After narrowly pulling off a win in the June primary against Scott Wiener, how did Jane Kim lose the November election — by about 14 votes per precinct — for state Senate?
Wiener had a six-month lead in money and endorsements, but Kim caused an upset in the primary by pulling out a first place finish in a district that represents all of San Francisco and the northernmost portion of San Mateo County, including Daly City, Colma, Broadmoor and part of South San Francisco.
Out of the gate, Kim’s campaign masterfully defined her to an audience largely unfamiliar with both candidates, outside of their respective supervisorial districts, of which there are 11 citywide. San Mateo county voters were even less familiar.
But Kim had some problems fending off attacks in the General Election — attacks that may have been effectuated by her opposition to Proposition V (the soda tax that passed with 62 percent support) and via her association with its detractors, brought to light in mailers and through the media. Wiener, by contrast, was a vocal supporter of Prop. V.
In political consulting, we often talk about messaging around a “test.” Some call it “framing” the campaign, as in, defining this particular race around: What is the one test that only our candidate can pass?
Cases in point: When Willie Brown and Jerry Brown came back to run for mayors of San Francisco and Oakland, respectively, after holding higher office, they framed their races as: “Who is Willie Brown?” and “Who is Jerry Brown?” because no other candidate could come close to passing those tests. (Most of their opponents were reduced to ants in those frames. You probably can’t even remember who they were.)
Kim’s campaign was smart and disciplined. She effectively framed her campaign around the question: “Who will fight the hardest for the little guy?” at a time when landlords, developers and tech millionaires were being constantly called out as the problem.
Soon after the construction cranes suddenly showed up a few years ago, concerns around housing affordability hit the radar on local polls almost out of nowhere, and then took off at fever pitch. It makes sense when you consider job growth and the kinds of jobs that have been created in the Bay Area — especially San Francisco — and the displacement and loss of communities that has resulted.
Before people care about who is responsible for street trees or how transit authority appointments are made, they need to know they will have a roof over their heads next month. Especially in a city where about half of people likely to vote are renters: “Will I have a home?” “Will I lose my support network?” It’s that basic.
Kim was going to take on the “1 percent,” especially the landlords and developers. Her campaign even made a catchy commercial of her in a taekwondo studio, kicking a bag to show you how fiercely she was going to fight for the little guy.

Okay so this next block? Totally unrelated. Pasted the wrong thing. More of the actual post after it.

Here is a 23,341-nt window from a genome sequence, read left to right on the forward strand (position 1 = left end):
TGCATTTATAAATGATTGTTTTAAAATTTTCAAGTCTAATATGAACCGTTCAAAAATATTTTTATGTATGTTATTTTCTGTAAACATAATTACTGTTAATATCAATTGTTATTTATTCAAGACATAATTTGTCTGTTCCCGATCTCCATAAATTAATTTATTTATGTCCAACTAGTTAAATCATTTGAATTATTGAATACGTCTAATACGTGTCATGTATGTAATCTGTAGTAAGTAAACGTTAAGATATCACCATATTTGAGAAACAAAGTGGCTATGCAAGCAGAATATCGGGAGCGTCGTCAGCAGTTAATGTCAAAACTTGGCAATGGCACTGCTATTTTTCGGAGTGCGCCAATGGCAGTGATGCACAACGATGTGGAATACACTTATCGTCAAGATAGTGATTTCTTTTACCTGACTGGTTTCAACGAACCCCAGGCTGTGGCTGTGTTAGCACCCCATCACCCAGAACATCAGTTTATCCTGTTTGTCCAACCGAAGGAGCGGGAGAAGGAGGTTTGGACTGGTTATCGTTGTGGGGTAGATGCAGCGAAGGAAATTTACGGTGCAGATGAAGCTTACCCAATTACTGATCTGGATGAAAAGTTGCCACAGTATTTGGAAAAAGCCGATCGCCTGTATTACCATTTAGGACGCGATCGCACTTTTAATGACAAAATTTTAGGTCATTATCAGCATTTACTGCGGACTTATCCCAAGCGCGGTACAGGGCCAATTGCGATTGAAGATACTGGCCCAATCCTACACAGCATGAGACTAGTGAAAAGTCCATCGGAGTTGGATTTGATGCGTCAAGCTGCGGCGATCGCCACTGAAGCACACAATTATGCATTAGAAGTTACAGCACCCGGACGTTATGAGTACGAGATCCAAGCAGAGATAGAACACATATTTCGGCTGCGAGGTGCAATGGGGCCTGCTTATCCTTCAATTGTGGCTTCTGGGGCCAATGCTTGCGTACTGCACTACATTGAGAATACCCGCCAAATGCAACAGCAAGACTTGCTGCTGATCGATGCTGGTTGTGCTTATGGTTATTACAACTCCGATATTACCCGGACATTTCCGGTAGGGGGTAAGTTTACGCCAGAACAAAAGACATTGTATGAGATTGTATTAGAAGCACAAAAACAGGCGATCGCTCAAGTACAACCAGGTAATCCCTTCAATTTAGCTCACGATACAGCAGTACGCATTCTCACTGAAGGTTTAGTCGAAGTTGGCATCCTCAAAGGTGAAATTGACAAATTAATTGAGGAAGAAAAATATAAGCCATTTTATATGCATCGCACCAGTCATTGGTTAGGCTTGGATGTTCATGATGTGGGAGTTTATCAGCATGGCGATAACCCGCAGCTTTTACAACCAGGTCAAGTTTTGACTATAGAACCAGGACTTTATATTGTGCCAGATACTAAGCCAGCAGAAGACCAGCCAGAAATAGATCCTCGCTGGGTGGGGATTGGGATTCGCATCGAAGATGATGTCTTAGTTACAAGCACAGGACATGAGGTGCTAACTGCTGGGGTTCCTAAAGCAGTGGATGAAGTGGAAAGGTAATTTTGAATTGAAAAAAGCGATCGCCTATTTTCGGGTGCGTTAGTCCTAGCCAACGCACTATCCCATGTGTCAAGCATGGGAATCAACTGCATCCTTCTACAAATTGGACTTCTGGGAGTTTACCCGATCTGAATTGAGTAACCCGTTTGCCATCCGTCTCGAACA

She also had Sen. Bernie Sanders at her side in the last weeks of the primary campaign, which created a buzz and signaled whose side she was on to many who previously didn’t know much about her.
Meanwhile, Wiener’s campaign (Disclosure: He was a client of mine from 2010 to 2015. I also assisted in the efforts to place the 2016 San Francisco soda tax on the ballot and served as field director for Jerry Brown’s 1998 mayoral campaign.) was framing the race around this question: “Who is the hardest-working, nerdiest policy wonk that is going to represent our values and get things done in Sacramento?” It doesn’t grab you the way that symbolically kicking the 1 percent does, but it was fundamentally authentic. Even his loudest critics — who mostly complain that he is not compassionate enough on homelessness, sides with business interests too much or has weird hang-ups, like cracking down on public nudity — will often say, “This guy is pretty much who he says he is. Even though I hate his guts.”
Enter the soda tax.
When voters become unsure about who you really are and whose side
you are really on — and you start getting hit on all kinds of issues — these new lines of attack are made more effective.
As a single issue, Kim’s and Wiener’s positions on the soda tax wasn’t a deal-breaker for most voters. But I can’t think of a better way to undermine your progressive credentials than by siding with multinational corporations over advocates for children and public health in a high-profile campaign that is running at the same time and place as yours.
It makes some voters wonder what you really stand for, and San Francisco’s progressive voters definitely knew which side they were on: Prop. V passed by the highest margins — nearing 80 percent support in some precincts — in The City’s most progressive neighborhoods, including the Haight, Mission and Bernal Heights. In other words, Kim’s base, where she should have been stronger, and could have won, had she performed better.
In the last weeks of the campaign, especially in a close race, the “undecided voters” become an obsession with campaigns because the campaign that reaches them most effectively, wins. Who are these voters? What do they want to know that we haven’t told them already? They’ve already been introduced to both sides, but they need something more.
And so very often, polls find that women under 50 years old make up the biggest demographic within these late deciders. This race was no different. Women under 50 may care about the same issues as the overall electorate, but they tend to care about some things a little more, like issues around health care and children. And like all voters, they want to know where you really stand and to believe that you really care.
They broke in Scott Wiener’s favor.
Maureen Erwin is a Bay Area political consultant. Most recently she led Sonoma County’s Measure M, which will create the largest GMO-free growing zone in the U.S.